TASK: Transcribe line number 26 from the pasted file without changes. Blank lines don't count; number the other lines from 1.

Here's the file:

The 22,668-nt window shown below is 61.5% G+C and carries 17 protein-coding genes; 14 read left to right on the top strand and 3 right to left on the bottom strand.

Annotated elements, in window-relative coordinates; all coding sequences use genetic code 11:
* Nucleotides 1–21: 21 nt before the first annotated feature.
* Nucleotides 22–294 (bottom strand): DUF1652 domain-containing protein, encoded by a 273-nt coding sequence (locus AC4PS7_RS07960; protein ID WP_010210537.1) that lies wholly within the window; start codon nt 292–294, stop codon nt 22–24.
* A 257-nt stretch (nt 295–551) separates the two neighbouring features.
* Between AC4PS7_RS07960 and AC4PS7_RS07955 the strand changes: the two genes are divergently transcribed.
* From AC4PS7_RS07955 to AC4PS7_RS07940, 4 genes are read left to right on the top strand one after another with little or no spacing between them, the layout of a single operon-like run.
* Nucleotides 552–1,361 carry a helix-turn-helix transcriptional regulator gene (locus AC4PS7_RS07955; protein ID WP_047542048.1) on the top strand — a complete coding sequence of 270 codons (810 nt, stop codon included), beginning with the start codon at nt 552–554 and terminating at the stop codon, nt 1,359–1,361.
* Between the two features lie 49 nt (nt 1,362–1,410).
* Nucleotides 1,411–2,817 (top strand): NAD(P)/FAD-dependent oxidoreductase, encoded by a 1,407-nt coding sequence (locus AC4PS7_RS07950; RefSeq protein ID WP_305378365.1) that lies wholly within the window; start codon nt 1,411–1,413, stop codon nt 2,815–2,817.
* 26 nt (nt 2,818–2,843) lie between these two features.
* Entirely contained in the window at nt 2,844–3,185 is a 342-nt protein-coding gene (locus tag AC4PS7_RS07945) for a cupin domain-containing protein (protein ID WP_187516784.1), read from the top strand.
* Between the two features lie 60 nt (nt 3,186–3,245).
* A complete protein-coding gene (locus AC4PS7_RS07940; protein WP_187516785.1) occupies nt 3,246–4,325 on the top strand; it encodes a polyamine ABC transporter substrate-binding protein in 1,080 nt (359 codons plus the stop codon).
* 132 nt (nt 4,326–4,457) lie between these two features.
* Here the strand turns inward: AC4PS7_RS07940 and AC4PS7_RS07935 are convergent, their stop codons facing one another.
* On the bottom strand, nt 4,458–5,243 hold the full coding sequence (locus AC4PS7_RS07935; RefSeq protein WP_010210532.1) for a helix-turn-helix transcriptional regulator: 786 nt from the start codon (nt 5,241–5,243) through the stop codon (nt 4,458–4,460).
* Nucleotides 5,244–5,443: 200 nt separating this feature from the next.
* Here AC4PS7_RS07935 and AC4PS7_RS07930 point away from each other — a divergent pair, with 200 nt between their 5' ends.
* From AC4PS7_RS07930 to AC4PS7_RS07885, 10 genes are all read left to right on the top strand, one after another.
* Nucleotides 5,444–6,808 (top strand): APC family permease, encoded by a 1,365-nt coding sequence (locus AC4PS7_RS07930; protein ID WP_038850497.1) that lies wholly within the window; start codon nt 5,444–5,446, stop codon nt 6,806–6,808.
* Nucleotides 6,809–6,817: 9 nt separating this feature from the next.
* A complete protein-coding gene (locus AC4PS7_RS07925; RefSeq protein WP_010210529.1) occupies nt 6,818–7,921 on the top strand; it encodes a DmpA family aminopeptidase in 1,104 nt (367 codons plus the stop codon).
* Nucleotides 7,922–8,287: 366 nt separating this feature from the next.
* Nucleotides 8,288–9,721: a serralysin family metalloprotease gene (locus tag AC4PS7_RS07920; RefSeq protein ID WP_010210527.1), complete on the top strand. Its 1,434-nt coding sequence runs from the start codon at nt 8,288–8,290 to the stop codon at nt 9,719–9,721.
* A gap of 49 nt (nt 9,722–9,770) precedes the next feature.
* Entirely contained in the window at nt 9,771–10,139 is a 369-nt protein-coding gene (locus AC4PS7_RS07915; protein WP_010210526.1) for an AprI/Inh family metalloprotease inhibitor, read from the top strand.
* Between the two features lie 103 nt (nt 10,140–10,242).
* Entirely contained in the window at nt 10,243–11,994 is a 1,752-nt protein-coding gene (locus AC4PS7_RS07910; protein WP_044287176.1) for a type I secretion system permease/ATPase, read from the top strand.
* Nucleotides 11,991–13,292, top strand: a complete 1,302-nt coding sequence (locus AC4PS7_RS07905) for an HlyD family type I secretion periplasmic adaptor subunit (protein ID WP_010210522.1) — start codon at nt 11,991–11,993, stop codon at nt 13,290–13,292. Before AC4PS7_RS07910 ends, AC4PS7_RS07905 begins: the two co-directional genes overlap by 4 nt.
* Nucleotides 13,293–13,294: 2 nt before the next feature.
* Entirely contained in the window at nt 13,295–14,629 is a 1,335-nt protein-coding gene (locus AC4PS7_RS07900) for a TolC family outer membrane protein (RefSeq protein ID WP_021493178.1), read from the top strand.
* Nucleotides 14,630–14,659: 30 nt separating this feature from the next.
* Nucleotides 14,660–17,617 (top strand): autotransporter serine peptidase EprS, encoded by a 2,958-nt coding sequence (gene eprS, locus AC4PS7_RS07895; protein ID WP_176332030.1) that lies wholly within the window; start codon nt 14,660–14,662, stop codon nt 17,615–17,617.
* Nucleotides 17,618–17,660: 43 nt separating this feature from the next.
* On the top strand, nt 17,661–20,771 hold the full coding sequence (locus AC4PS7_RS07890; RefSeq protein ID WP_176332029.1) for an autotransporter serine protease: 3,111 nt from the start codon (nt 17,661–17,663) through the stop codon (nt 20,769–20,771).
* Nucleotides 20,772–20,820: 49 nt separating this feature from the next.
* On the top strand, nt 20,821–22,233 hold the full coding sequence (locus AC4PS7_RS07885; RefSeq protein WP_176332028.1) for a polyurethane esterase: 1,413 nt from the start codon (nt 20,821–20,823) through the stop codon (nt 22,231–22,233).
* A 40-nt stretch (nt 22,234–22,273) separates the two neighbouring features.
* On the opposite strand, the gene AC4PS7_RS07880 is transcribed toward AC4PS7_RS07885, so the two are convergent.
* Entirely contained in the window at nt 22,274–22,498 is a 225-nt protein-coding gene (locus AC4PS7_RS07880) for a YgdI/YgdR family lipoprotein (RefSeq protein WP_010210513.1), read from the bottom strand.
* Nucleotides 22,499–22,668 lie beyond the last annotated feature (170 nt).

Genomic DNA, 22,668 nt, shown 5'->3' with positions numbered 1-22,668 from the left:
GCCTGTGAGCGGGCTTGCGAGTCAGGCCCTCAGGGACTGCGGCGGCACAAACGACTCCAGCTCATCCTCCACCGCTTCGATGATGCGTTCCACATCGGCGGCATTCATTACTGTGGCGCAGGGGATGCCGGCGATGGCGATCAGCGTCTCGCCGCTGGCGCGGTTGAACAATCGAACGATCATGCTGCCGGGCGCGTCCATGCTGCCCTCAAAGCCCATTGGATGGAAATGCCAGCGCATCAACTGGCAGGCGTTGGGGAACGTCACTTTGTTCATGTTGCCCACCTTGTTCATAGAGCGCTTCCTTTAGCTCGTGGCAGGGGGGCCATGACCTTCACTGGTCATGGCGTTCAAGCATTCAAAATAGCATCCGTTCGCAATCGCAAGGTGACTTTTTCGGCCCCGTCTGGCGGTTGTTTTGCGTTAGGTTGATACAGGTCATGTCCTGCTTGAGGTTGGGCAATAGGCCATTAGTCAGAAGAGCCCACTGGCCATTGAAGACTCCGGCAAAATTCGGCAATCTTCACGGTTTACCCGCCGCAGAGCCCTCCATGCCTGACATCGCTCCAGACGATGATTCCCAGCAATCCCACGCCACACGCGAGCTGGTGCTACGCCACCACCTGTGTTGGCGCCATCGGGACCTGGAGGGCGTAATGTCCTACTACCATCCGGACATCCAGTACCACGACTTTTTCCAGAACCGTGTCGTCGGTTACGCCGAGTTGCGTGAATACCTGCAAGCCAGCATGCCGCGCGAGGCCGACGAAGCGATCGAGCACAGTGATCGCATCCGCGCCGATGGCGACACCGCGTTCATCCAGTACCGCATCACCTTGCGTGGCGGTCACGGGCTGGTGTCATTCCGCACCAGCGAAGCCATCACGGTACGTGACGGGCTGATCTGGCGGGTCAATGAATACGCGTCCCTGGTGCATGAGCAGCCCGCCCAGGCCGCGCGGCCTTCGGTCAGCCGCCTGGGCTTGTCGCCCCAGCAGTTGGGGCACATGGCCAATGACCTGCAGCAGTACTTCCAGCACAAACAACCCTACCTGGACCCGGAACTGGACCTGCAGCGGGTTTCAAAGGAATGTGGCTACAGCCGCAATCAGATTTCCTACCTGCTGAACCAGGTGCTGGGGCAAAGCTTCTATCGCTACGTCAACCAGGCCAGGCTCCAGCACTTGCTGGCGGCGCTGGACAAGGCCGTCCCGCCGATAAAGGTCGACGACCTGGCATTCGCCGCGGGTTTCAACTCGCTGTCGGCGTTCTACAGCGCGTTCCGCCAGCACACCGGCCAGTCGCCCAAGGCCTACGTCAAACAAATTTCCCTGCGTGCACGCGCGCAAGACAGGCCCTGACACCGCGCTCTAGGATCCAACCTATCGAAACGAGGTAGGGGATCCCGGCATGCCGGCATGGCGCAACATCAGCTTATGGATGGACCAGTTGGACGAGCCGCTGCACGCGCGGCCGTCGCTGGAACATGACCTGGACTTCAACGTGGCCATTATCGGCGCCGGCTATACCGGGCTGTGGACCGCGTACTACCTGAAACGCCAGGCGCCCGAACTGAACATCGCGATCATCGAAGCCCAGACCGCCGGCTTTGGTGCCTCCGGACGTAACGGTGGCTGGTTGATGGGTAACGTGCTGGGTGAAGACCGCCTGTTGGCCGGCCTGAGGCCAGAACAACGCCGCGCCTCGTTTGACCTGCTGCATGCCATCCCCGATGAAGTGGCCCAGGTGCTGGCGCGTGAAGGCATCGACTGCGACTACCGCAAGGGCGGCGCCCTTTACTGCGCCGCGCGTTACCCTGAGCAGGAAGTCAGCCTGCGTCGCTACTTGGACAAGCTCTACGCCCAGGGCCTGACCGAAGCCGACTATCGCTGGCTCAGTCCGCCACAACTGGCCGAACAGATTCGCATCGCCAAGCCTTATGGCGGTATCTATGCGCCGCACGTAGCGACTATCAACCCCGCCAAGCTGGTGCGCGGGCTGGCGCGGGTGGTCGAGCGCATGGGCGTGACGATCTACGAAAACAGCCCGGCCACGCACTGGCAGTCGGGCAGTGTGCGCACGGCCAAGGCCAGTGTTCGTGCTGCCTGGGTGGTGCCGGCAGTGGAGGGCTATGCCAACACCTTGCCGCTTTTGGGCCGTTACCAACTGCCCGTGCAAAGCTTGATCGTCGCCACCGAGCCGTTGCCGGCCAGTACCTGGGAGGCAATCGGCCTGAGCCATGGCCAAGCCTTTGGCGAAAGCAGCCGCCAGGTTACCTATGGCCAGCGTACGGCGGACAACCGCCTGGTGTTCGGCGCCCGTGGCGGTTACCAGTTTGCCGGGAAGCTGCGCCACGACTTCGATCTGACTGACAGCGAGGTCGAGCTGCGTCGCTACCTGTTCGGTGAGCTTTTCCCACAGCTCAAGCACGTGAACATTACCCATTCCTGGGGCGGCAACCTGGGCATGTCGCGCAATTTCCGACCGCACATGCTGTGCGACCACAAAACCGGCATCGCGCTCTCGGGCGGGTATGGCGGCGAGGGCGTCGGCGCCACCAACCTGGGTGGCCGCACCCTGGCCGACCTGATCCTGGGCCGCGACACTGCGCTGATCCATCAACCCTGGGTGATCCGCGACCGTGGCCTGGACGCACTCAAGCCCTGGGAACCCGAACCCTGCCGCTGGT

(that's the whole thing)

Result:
* A gap of 49 nt (nt 9,722–9,770) precedes the next feature.